Nurses, police distressed by sexual assault evidence-gathering delays

DNA evidence is just one piece of a sexual assault investigation, but delays in collecting it only hurt, never help.

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DNA evidence is just one piece of a sexual assault investigation, but delays in collecting it only hurt, never help.

“Time is not the friend of an investigation. So the more efficient and compassionate we can be with our service model to a survivor that’s affected by sexual assault and the trauma associated with it, the better off it is for everybody,” said Sgt. Gary Mathez, one of the officers in charge of the Winnipeg Police Service’s sex crimes unit.

The unit works closely with Manitoba’s sexual assault nurse examiner program, and it’s often police officers who regularly accompany victims to the Health Sciences Centre to have forensic exams. Staff shortages in the program have caused long wait times and resulted in patients having to choose between waiting several hours in an ER or going home, with instructions not to wash themselves, and come back later. Some never return.

At about 12:30 a.m. Monday, a teenage patient arrived for a forensic sexual-assault exam but had to return eight hours later because there was no nurse on shift at the time.

It was not the first time a sexual assault victim was turned away or forced to wait for hours.

Mathez said he couldn’t speak about that incident or how it affected the criminal investigation.

“With respect to the shortages at the hospital and how specific it relates to a police investigation, time is always relevant to an investigation, but the forensic piece — although very relevant to us, it’s more about serving the needs of the survivor.”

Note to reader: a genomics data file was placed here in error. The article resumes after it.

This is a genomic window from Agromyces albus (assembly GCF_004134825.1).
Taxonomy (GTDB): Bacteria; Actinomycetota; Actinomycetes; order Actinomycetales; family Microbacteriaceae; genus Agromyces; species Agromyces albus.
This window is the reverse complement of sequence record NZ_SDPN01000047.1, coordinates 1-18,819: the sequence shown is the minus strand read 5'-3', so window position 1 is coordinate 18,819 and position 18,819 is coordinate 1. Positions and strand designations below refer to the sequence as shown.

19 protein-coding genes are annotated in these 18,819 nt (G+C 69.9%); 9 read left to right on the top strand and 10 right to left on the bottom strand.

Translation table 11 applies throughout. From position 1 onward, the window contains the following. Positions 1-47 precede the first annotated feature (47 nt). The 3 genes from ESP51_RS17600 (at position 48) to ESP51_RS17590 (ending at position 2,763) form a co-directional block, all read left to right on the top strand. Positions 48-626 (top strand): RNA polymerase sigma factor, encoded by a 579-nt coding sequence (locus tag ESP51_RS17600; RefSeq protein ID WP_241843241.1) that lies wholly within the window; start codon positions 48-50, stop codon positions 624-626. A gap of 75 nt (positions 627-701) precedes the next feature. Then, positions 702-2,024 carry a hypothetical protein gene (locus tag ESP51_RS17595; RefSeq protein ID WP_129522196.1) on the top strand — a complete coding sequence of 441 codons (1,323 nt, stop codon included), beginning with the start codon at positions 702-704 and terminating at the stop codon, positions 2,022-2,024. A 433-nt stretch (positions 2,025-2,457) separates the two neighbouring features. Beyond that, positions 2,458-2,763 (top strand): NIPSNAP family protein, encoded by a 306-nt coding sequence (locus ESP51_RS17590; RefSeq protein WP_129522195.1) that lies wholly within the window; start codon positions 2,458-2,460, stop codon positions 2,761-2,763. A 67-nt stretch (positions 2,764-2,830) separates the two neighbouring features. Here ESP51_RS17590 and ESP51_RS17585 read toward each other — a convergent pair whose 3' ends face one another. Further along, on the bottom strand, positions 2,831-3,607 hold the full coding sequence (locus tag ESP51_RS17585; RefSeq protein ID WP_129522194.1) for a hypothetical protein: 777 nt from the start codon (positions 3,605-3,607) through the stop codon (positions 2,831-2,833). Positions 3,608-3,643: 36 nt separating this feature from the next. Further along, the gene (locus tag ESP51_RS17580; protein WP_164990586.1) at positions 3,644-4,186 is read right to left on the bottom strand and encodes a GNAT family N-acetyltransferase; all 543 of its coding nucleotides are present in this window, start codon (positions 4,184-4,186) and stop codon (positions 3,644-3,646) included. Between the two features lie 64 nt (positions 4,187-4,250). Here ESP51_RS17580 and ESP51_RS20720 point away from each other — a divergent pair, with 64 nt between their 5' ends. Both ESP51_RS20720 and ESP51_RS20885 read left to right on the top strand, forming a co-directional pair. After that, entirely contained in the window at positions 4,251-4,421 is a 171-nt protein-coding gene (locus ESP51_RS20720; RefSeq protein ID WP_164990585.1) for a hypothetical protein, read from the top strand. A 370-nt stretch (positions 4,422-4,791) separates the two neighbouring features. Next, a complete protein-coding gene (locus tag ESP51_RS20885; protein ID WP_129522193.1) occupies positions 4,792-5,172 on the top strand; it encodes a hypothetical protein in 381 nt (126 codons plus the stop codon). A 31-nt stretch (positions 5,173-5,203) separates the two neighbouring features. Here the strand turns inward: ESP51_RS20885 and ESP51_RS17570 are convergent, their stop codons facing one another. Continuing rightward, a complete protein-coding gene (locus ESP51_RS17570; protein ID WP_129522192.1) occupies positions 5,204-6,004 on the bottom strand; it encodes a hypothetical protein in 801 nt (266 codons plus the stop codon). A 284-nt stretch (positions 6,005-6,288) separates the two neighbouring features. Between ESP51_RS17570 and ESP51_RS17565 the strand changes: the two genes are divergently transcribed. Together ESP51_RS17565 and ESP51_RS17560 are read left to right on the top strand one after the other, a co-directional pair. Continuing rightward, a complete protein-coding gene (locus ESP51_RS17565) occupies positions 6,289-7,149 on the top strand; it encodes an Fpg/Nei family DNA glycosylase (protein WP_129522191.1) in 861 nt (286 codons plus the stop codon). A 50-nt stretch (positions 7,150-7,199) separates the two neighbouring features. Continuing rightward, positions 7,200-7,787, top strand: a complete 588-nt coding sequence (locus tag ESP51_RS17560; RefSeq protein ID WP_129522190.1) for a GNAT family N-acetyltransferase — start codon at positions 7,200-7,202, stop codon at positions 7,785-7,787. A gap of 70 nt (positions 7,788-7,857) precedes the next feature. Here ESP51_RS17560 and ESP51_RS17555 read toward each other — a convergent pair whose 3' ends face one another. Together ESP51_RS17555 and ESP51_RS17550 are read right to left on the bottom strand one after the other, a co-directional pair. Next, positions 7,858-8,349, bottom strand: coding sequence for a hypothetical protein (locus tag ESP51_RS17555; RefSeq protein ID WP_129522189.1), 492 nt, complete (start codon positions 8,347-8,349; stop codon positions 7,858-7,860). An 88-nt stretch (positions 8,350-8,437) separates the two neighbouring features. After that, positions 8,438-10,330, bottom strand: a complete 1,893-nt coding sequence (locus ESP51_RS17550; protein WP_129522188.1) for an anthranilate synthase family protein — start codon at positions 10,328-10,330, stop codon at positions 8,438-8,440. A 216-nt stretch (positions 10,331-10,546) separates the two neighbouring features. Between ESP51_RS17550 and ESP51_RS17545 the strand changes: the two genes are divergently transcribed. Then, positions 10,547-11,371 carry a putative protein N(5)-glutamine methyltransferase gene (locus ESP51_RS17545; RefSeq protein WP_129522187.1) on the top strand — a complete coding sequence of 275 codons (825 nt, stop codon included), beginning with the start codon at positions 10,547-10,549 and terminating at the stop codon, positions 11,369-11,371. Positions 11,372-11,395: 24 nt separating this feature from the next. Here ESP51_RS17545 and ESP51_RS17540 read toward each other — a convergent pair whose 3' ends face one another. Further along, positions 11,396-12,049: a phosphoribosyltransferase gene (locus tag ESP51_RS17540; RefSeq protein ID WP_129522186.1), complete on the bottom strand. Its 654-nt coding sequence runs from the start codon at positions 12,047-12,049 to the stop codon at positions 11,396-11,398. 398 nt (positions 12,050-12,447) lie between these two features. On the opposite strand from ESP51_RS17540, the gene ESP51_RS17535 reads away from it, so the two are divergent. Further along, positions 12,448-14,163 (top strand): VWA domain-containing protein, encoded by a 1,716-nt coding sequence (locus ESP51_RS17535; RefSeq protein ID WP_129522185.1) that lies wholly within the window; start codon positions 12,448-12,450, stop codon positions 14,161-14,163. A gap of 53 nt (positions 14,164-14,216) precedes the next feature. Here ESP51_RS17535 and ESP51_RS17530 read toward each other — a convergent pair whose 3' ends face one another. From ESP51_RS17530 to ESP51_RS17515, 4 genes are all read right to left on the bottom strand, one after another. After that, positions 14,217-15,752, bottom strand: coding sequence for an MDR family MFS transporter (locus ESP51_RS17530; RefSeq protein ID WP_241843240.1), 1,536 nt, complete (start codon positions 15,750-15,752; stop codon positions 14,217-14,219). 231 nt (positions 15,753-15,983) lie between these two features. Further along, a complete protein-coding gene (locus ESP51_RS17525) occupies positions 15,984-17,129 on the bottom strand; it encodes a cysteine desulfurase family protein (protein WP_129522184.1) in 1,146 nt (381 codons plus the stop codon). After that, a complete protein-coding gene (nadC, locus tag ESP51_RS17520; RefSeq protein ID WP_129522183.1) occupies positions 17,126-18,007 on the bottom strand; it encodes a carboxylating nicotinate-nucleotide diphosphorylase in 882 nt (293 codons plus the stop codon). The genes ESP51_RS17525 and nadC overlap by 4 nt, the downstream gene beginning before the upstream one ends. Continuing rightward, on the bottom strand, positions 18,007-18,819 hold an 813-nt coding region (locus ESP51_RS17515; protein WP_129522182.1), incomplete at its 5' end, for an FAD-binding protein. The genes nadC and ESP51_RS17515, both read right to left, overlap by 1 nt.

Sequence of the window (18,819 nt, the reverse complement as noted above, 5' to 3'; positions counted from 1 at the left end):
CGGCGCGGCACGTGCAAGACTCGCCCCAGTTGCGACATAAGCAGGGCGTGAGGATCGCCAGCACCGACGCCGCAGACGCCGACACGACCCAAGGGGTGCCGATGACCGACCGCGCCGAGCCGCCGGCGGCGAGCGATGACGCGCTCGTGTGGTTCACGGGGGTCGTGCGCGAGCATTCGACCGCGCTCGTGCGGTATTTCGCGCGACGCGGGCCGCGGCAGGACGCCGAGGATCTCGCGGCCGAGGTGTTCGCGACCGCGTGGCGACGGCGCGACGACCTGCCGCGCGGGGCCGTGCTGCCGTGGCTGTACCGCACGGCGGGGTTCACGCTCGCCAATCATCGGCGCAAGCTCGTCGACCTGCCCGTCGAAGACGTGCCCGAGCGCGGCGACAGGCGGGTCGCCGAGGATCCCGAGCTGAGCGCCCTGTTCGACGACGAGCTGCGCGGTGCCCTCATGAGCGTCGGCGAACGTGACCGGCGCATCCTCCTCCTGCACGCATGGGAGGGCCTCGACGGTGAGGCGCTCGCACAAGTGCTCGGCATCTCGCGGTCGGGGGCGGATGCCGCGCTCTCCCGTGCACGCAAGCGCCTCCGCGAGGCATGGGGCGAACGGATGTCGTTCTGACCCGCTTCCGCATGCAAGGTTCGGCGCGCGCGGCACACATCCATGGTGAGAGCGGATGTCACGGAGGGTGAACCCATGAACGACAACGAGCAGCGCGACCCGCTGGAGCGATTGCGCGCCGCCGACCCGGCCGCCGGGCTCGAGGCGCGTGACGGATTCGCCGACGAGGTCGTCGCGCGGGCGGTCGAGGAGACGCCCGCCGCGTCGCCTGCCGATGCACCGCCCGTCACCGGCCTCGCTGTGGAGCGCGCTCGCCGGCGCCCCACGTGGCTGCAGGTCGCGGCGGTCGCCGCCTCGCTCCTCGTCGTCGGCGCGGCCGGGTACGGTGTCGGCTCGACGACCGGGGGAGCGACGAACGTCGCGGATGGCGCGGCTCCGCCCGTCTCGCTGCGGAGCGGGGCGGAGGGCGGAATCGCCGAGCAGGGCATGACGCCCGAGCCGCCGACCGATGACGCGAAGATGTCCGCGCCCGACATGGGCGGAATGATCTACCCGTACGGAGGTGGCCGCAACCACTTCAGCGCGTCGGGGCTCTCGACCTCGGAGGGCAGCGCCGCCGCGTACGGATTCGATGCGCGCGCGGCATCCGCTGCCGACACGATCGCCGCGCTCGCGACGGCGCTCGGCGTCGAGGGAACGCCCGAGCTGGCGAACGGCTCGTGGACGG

SANE nurse Katie Stark, who has been conducting forensic exams for 11 years, said incidents such as the one Monday are upsetting for nurses, who know delays affect the well-being of patients, as well as police investigations.

“It’s absolutely devastating. We went from a program where we almost had no vacant shifts and patients were always being seen to a program where there’s consistently, weekly, vacant shifts,” she said, adding there were 21 eight-hour shifts left vacant in February alone.

If the patient chooses to wait until a nurse is available, it often means sitting in a “chaotic” waiting room, Stark said. They’re usually exhausted, hungry and impatient.

“It’s not trauma-informed care to say ‘come back later’ and it’s also not evidence-based. If somebody has evidence to collect, we should collect it immediately,” Stark said.

The exams generally take about three hours and include medical treatment, documentation, photographs and the collection of DNA evidence.

Police depend “greatly” on the sexual-assault nurse examiner program and have good communication with its staff, Mathez said. WPS, along with the SANE program, Manitoba Justice victims services and advocacy organizations such as Klinic, meet quarterly as part of a Sexual Assault Response Team, where they’ve been kept up-to-date with how the program is moving forward, Mathez said.

“There has been very positive communication, so I see that as more good than bad moving forward.”

A sexual-assault charge can go forward without DNA evidence. Police consider all kinds of evidence, including the survivor’s account, eyewitness testimony and video. Mathez said police want to have a trauma-informed response to sexual assault and continue to collaborate with other agencies with the goal of putting the survivor first.

“We’re ultimately collectors of information here, and we collect every single piece,” he said. “And then once we have that, we move on the investigation. And not only on what the police want, but more importantly what the survivor wants. The survivor is in control of this process at all times.”

The government has pledged to expand the program and an Alberta-based manager has been hired to oversee that work.

Katie May

Katie May

Katie May is a general-assignment reporter for the Free Press.

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